Patna: Chief minister Nitish Kumar on Saturday laid the foundation of a frozen semen bank station at Maranga in Purnea, around 320km east of here, and said it could benefit the Northeast if the capacity were increased.
Nitish said bulls of better breeds will be bought and their semen conserved properly for artificial insemination of cows and buffaloes. Previously, insemination was done with traditional methods, which led to spread of various types of diseases in the cattle.
“This centre, being established over 85 acres, will have a capacity for 50 lakh artificial insemination straws per annum. This is a huge capacity, but could be expanded further according to the space available. This will not only benefit Bihar, but also the north-eastern states,” Nitish said, adding that Bihar’s capacity to produce artificial insemination straws was 3 lakh per year against need for 74 lakh straws per year.
“You can understand how much frozen semen is needed in the state. This bank will start functioning with a full capacity in two to three years,” he said after laying the foundation.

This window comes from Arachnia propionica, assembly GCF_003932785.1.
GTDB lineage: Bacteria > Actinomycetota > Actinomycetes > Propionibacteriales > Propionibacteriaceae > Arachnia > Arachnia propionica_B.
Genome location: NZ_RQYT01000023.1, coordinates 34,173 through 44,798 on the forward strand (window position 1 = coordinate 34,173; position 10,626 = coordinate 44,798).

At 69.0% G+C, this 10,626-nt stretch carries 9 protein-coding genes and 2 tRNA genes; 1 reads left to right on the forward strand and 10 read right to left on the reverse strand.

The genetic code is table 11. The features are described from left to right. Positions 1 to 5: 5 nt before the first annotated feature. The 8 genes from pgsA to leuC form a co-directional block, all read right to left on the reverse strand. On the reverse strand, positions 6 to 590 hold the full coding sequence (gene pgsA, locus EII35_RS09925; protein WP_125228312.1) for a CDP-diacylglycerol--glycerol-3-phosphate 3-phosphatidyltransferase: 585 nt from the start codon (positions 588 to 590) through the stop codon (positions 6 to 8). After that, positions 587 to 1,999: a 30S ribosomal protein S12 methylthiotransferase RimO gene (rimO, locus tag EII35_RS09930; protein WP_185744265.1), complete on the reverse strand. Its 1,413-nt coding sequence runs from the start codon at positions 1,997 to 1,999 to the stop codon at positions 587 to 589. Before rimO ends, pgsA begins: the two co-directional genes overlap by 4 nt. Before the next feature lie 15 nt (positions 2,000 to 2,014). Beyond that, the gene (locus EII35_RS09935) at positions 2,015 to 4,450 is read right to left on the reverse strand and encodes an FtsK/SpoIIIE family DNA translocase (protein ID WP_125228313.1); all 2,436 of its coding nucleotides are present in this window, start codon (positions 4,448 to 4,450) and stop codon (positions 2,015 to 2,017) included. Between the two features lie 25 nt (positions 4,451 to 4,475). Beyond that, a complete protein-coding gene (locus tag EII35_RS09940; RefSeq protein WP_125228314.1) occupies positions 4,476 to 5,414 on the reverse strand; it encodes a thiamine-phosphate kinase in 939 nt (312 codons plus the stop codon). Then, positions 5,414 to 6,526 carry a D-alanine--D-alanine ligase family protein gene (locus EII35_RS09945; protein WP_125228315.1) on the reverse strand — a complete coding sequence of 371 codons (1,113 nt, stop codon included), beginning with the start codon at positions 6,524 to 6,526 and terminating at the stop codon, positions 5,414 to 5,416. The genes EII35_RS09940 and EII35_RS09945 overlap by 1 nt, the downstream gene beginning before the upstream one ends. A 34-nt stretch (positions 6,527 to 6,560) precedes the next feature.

Union agriculture minister Radha Mohan Singh, state energy minister Bijendra Prasad Yadav, animal and fish resources minister Pashupati Kumar Paras, disaster management minister Dinesh Chandra Yadav, art, culture and youth affairs minister Krishna Kumar Rishi, National Dairy Development Board chairman Dilip Rath and animal and fish resources’ principal secretary N. Vijayalakshmi also spoke on the occasion. Several legislators were also present at the foundation-laying ceremony.
The National Dairy Development Board is helping establish the bank as part of the Rashtriya Gokul Mission, which aims to conserve and develop indigenous breeds in a focused and scientific manner.
Nitish also said the government aimed to increase farmers’ income, and take at least one item from Bihar to every food plate in the country.
“For this we are encouraging cattle rearing and poultry farming. Farmers get their maximum income from cattle rearing. Agriculture will develop only with the development of animal husbandry,” he said. “This frozen semen bank station will play an important role in the proper and timely insemination of cows of indigenous breeds, which would in turn lead to an increase in milk production.”
The chief minister also said cow dung was important as fertiliser in organic farming, while its urine could be used as pesticide. Hoping that the frozen semen bank will develop into a centre of excellence, Nitish thanked Union minister Radha Mohan Singh for it.
Courtesy: The Telegraph